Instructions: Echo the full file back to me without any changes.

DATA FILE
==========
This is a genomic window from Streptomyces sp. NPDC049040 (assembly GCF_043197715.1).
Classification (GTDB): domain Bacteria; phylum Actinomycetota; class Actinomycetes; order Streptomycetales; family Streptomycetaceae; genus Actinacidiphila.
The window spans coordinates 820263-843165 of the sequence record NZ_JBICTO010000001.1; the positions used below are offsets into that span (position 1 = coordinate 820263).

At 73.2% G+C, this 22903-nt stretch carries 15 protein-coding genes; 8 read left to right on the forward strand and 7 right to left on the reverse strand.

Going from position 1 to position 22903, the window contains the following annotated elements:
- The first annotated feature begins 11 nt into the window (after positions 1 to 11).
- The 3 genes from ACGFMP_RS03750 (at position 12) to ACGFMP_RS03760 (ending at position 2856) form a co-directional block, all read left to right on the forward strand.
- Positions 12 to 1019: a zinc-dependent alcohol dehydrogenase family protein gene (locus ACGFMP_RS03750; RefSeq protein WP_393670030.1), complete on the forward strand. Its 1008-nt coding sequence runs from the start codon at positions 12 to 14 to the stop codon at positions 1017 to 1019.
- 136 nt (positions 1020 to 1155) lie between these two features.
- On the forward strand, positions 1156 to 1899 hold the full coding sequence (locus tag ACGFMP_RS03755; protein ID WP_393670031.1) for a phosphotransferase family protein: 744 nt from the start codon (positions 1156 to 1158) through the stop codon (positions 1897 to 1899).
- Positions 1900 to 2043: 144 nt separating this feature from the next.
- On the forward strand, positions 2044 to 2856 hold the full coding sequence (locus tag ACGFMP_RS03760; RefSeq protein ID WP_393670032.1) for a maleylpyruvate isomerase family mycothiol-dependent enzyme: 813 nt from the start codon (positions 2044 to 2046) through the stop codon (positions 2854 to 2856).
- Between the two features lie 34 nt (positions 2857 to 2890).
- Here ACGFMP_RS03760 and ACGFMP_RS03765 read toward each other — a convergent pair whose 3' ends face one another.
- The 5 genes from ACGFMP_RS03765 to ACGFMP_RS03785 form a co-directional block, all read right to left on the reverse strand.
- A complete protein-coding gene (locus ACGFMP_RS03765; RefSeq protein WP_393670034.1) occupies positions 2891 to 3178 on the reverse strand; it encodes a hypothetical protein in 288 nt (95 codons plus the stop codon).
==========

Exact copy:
This is a genomic window from Streptomyces sp. NPDC049040 (assembly GCF_043197715.1).
Classification (GTDB): domain Bacteria; phylum Actinomycetota; class Actinomycetes; order Streptomycetales; family Streptomycetaceae; genus Actinacidiphila.
The window spans coordinates 820263-843165 of the sequence record NZ_JBICTO010000001.1; the positions used below are offsets into that span (position 1 = coordinate 820263).

At 73.2% G+C, this 22903-nt stretch carries 15 protein-coding genes; 8 read left to right on the forward strand and 7 right to left on the reverse strand.

Going from position 1 to position 22903, the window contains the following annotated elements:
- The first annotated feature begins 11 nt into the window (after positions 1 to 11).
- The 3 genes from ACGFMP_RS03750 (at position 12) to ACGFMP_RS03760 (ending at position 2856) form a co-directional block, all read left to right on the forward strand.
- Positions 12 to 1019: a zinc-dependent alcohol dehydrogenase family protein gene (locus ACGFMP_RS03750; RefSeq protein WP_393670030.1), complete on the forward strand. Its 1008-nt coding sequence runs from the start codon at positions 12 to 14 to the stop codon at positions 1017 to 1019.
- 136 nt (positions 1020 to 1155) lie between these two features.
- On the forward strand, positions 1156 to 1899 hold the full coding sequence (locus tag ACGFMP_RS03755; protein ID WP_393670031.1) for a phosphotransferase family protein: 744 nt from the start codon (positions 1156 to 1158) through the stop codon (positions 1897 to 1899).
- Positions 1900 to 2043: 144 nt separating this feature from the next.
- On the forward strand, positions 2044 to 2856 hold the full coding sequence (locus tag ACGFMP_RS03760; RefSeq protein ID WP_393670032.1) for a maleylpyruvate isomerase family mycothiol-dependent enzyme: 813 nt from the start codon (positions 2044 to 2046) through the stop codon (positions 2854 to 2856).
- Between the two features lie 34 nt (positions 2857 to 2890).
- Here ACGFMP_RS03760 and ACGFMP_RS03765 read toward each other — a convergent pair whose 3' ends face one another.
- The 5 genes from ACGFMP_RS03765 to ACGFMP_RS03785 form a co-directional block, all read right to left on the reverse strand.
- A complete protein-coding gene (locus ACGFMP_RS03765; RefSeq protein WP_393670034.1) occupies positions 2891 to 3178 on the reverse strand; it encodes a hypothetical protein in 288 nt (95 codons plus the stop codon).